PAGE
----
Højerup is one of the best places to discover the Fish Clay and Stevns Klint. Walk down to the beach on the steep steps, look up and focus on the thin, greyish-brown layer of Fish clay that divides the lower chalk layer of the cliff from the upper limestone layer.
Just south of Højerup’s Old Church there are also two telescopes, which are great for spotting Fish Clay from above, or simply for enjoying the view. If you follow the Stevns Klint Trampesti past the steps, you will find another telescope. From here you can also see Møns Klint to the south.
When visiting the cliff in Højerup, it is important to take extra special care of it due to coastal protection.
See the three rules for collecting fossils further down the page.
Stevns Klint achieved UNESCO World Heritage Site status on account of the Fish Clay and the clear layering in the cliff, which tells the story of life both before and after the moment an asteroid hit the Earth 66 million years ago. Stevns Klint, especially at Højerup, is quite simply the best place in the world to see traces of that incident. It was in Højerup that the geologist, Alvarez took crucial samples of the Fish Clay to prove his theory that it was a large asteroid that contributed to the mass extinction of the dinosaurs.
In the summer there are guided World Heritage tours from Højerup – to find out more, visit the events page.
Højerup Old Church - The Church on the Edge
The history of the Church dates all the way back to the 13th century. At the time people said that “kirken flyttede sig et hanefjed ind i landet hver julenat” (the Church moved an inch inland every Christmas Eve). But nature caught up with the Church. The ocean washed away the soft chalk at the base of the cliff, and in 1910 people ceased using the Church because it became too dangerous. A new church was built further away from the cliff in 1913, a beautiful chalk-stone building next to the restaurant in Højerup.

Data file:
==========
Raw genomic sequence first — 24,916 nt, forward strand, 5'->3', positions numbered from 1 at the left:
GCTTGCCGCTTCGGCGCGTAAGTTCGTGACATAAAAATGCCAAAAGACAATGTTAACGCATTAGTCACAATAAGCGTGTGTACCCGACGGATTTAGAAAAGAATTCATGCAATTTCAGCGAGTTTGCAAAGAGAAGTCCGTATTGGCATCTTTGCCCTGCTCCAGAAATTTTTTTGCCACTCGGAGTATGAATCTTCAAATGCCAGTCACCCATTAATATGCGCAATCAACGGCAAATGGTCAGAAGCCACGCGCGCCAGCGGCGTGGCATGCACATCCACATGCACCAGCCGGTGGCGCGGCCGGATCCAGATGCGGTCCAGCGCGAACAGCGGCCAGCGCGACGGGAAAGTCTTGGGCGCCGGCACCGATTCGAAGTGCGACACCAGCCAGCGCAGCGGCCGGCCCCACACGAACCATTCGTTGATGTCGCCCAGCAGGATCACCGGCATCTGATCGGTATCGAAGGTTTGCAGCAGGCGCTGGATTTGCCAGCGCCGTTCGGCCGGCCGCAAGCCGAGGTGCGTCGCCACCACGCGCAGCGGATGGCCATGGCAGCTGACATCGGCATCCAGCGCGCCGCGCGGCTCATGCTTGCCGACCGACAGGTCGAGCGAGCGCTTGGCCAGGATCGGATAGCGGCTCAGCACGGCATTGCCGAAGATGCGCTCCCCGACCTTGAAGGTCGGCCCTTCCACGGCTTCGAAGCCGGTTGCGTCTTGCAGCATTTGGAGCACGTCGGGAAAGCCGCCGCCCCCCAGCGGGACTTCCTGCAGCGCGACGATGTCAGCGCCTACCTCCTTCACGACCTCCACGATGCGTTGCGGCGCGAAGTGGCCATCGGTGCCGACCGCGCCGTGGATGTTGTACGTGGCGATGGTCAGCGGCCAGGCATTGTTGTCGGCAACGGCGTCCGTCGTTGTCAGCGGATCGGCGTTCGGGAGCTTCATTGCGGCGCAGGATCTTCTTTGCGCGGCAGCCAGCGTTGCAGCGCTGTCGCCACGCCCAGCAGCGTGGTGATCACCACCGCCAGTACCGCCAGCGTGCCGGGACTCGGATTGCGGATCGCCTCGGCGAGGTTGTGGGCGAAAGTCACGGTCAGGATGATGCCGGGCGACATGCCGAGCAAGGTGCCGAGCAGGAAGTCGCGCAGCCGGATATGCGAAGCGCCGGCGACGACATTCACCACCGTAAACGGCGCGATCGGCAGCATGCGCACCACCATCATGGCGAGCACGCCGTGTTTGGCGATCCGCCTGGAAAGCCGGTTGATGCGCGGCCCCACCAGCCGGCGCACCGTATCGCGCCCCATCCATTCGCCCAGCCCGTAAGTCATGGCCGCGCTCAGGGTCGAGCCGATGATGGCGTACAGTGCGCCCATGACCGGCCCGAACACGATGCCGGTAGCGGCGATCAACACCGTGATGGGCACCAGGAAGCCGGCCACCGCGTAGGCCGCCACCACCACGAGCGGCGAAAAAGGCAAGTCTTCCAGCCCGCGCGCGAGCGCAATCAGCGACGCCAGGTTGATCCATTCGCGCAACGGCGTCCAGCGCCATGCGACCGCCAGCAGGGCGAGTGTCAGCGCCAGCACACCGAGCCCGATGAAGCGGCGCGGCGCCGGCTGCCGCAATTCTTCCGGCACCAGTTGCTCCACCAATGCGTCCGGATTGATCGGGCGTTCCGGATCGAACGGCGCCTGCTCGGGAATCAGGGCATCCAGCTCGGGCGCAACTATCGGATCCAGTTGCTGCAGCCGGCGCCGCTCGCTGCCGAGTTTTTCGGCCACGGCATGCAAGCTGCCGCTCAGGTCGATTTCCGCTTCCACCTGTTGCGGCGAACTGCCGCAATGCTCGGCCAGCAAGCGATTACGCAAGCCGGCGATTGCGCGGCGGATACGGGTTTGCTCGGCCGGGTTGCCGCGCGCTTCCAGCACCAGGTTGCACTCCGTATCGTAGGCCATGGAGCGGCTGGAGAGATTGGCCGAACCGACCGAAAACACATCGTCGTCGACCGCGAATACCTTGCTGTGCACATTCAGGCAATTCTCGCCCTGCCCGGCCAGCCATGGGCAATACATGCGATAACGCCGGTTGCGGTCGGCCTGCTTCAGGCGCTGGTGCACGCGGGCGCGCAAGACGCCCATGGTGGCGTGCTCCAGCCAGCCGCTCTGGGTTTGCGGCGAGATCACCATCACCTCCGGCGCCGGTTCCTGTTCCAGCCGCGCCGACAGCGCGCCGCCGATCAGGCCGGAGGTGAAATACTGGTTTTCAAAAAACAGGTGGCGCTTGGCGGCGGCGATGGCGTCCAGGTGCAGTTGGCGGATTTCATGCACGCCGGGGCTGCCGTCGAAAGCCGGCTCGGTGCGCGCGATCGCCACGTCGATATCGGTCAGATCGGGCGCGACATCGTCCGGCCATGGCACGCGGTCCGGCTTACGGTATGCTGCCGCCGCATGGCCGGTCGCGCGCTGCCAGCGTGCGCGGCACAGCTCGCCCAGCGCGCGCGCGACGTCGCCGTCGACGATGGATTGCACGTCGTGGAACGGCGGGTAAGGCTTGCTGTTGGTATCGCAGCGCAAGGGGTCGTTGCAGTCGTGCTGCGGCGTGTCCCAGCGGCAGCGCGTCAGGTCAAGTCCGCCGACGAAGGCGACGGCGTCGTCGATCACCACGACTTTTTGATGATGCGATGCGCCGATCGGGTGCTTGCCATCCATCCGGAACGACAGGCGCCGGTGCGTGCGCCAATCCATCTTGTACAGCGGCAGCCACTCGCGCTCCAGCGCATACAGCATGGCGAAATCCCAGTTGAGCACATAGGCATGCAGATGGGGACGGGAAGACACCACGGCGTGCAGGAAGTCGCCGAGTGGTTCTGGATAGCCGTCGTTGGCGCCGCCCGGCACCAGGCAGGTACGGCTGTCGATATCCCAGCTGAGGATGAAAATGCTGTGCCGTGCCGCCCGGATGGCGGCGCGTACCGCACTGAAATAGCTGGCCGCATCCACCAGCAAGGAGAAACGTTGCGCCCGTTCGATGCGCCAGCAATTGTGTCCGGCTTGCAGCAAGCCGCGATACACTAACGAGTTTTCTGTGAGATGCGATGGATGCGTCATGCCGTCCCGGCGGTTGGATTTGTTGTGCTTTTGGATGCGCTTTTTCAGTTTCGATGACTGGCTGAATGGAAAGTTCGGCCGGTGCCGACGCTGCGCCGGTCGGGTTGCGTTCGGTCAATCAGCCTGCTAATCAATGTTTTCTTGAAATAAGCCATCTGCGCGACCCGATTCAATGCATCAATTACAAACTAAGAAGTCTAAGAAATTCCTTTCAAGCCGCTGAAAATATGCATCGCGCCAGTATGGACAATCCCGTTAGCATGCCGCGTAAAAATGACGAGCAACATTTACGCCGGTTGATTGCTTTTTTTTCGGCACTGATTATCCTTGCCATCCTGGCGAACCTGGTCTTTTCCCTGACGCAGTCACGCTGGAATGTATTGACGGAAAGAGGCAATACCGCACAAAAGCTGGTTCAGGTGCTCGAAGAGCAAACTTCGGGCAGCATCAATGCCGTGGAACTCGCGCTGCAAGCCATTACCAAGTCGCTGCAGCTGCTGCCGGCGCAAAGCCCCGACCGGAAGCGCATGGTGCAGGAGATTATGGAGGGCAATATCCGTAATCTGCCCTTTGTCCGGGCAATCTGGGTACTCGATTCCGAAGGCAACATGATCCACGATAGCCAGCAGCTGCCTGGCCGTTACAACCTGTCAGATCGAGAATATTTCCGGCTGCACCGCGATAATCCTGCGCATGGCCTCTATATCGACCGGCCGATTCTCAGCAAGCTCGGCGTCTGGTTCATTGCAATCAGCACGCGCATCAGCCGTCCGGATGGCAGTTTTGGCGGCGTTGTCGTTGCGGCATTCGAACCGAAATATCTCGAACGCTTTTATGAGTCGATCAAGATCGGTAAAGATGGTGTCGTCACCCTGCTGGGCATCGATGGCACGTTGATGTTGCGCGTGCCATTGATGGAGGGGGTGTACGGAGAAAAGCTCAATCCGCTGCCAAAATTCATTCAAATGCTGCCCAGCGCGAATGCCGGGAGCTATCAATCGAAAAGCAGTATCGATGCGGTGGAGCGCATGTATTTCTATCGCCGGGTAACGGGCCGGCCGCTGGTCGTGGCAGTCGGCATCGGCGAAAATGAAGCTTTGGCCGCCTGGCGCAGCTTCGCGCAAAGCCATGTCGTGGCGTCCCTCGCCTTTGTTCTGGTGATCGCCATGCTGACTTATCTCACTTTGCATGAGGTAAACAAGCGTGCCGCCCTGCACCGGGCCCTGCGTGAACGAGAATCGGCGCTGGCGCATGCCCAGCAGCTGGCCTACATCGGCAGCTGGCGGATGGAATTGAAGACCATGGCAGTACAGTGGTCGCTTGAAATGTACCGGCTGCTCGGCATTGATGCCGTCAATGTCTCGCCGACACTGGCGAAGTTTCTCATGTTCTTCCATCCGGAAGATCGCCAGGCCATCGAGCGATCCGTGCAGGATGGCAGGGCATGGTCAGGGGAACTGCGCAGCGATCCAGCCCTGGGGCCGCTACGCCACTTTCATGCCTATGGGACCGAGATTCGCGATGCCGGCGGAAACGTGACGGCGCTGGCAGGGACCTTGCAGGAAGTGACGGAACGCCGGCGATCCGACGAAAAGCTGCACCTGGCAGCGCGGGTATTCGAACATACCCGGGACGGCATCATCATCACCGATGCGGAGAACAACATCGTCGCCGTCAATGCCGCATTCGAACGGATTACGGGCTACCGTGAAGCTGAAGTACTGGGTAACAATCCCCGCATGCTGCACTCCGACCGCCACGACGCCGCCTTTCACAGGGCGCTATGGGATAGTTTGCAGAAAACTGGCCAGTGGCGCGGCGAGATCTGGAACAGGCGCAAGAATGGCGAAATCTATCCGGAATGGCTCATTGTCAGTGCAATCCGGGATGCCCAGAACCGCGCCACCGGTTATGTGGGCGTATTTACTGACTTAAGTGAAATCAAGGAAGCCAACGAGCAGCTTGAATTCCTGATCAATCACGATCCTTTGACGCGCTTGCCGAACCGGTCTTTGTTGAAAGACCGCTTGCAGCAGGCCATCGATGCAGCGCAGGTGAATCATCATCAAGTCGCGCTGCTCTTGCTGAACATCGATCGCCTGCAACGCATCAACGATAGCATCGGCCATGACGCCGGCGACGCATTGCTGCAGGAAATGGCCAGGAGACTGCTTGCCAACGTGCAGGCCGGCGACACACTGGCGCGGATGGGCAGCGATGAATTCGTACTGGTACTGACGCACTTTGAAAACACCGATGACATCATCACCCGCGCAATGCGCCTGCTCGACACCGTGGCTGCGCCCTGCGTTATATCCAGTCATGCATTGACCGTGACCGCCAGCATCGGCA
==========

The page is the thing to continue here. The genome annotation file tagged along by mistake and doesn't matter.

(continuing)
As a result of major cliff subsidence in 1928, the quire of the Church and part of the graveyard crashed into the sea. The Church was subsequently secured against further collapse. Where the quire used to be, there is now an observation terrace, where you literally hang on the cliff with a spectacular view of the Baltic Sea and the World Heritage Site. The Church is decorated with stunning frescoes. To read more about the Church and the frescoes, visit the Selskabet Højeruplund website.
Although the Church no longer officially serves as a church, it is a popular place to get married in. Every year, about 150 civil wedding ceremonies take place in the Church: many of them involving foreign couples who are looking for a special experience.
The Church is open to the public from 1 April to 31 October between 10.00 am and 5.00 pm. Admission is free. During wedding ceremonies, the Church is closed to the public.
The entire area is idyllic and a perfect place to pass the time of day. You can take a walk in the Mindelunden memorial park, there is a playground and ice cream kiosk, and benches and tables for picnics. You can also enjoy a cup of coffee at the Traktørstedet Højeruplund restaurant. A short distance from the edge of the cliff, you can see the village pond, surrounded by cherry trees, and the village’s charming houses.
Højerup Old Church, the car park and the area are managed by the association, Selskabet Højeruplund.
If you happen to have caught a fish or need to rinse your boots, there are facilities and toilets behind the restaurant. Just follow the signs.